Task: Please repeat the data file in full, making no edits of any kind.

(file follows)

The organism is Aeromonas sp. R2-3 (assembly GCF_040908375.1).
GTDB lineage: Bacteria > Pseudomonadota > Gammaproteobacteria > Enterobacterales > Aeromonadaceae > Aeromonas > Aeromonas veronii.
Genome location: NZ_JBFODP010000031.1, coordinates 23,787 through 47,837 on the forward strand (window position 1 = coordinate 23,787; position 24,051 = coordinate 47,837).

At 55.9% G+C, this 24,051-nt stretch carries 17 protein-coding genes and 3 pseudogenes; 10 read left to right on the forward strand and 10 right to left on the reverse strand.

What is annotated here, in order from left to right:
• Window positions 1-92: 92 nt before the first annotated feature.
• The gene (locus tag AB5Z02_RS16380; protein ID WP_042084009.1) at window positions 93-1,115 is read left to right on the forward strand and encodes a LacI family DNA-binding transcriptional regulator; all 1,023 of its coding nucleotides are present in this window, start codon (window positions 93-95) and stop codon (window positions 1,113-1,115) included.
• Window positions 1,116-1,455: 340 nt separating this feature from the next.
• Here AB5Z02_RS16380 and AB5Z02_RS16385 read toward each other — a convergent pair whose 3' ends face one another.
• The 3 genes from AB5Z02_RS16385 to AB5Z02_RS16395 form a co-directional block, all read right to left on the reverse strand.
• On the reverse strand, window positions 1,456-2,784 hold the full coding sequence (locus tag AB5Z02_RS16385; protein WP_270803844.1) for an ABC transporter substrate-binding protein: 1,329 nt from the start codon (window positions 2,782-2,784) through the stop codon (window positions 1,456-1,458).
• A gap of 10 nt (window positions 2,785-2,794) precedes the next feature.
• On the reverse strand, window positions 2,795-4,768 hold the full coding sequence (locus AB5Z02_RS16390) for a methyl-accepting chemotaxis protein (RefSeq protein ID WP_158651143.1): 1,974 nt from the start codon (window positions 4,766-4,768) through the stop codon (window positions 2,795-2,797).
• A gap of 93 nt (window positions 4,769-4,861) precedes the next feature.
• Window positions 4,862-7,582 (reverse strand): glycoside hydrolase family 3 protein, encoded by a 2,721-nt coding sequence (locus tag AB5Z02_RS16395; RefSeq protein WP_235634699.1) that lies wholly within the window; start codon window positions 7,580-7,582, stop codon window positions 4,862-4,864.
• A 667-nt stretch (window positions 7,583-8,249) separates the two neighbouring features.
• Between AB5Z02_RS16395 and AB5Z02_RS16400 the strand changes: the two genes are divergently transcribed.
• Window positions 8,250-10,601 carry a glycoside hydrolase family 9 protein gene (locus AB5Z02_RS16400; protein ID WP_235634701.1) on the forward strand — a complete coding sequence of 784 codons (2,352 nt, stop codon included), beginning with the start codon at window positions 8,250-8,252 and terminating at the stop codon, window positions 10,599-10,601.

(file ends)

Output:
The organism is Aeromonas sp. R2-3 (assembly GCF_040908375.1).
GTDB lineage: Bacteria > Pseudomonadota > Gammaproteobacteria > Enterobacterales > Aeromonadaceae > Aeromonas > Aeromonas veronii.
Genome location: NZ_JBFODP010000031.1, coordinates 23,787 through 47,837 on the forward strand (window position 1 = coordinate 23,787; position 24,051 = coordinate 47,837).

At 55.9% G+C, this 24,051-nt stretch carries 17 protein-coding genes and 3 pseudogenes; 10 read left to right on the forward strand and 10 right to left on the reverse strand.

What is annotated here, in order from left to right:
• Window positions 1-92: 92 nt before the first annotated feature.
• The gene (locus tag AB5Z02_RS16380; protein ID WP_042084009.1) at window positions 93-1,115 is read left to right on the forward strand and encodes a LacI family DNA-binding transcriptional regulator; all 1,023 of its coding nucleotides are present in this window, start codon (window positions 93-95) and stop codon (window positions 1,113-1,115) included.
• Window positions 1,116-1,455: 340 nt separating this feature from the next.
• Here AB5Z02_RS16380 and AB5Z02_RS16385 read toward each other — a convergent pair whose 3' ends face one another.
• The 3 genes from AB5Z02_RS16385 to AB5Z02_RS16395 form a co-directional block, all read right to left on the reverse strand.
• On the reverse strand, window positions 1,456-2,784 hold the full coding sequence (locus tag AB5Z02_RS16385; protein WP_270803844.1) for an ABC transporter substrate-binding protein: 1,329 nt from the start codon (window positions 2,782-2,784) through the stop codon (window positions 1,456-1,458).
• A gap of 10 nt (window positions 2,785-2,794) precedes the next feature.
• On the reverse strand, window positions 2,795-4,768 hold the full coding sequence (locus AB5Z02_RS16390) for a methyl-accepting chemotaxis protein (RefSeq protein ID WP_158651143.1): 1,974 nt from the start codon (window positions 4,766-4,768) through the stop codon (window positions 2,795-2,797).
• A gap of 93 nt (window positions 4,769-4,861) precedes the next feature.
• Window positions 4,862-7,582 (reverse strand): glycoside hydrolase family 3 protein, encoded by a 2,721-nt coding sequence (locus tag AB5Z02_RS16395; RefSeq protein WP_235634699.1) that lies wholly within the window; start codon window positions 7,580-7,582, stop codon window positions 4,862-4,864.
• A 667-nt stretch (window positions 7,583-8,249) separates the two neighbouring features.
• Between AB5Z02_RS16395 and AB5Z02_RS16400 the strand changes: the two genes are divergently transcribed.
• Window positions 8,250-10,601 carry a glycoside hydrolase family 9 protein gene (locus AB5Z02_RS16400; protein ID WP_235634701.1) on the forward strand — a complete coding sequence of 784 codons (2,352 nt, stop codon included), beginning with the start codon at window positions 8,250-8,252 and terminating at the stop codon, window positions 10,599-10,601.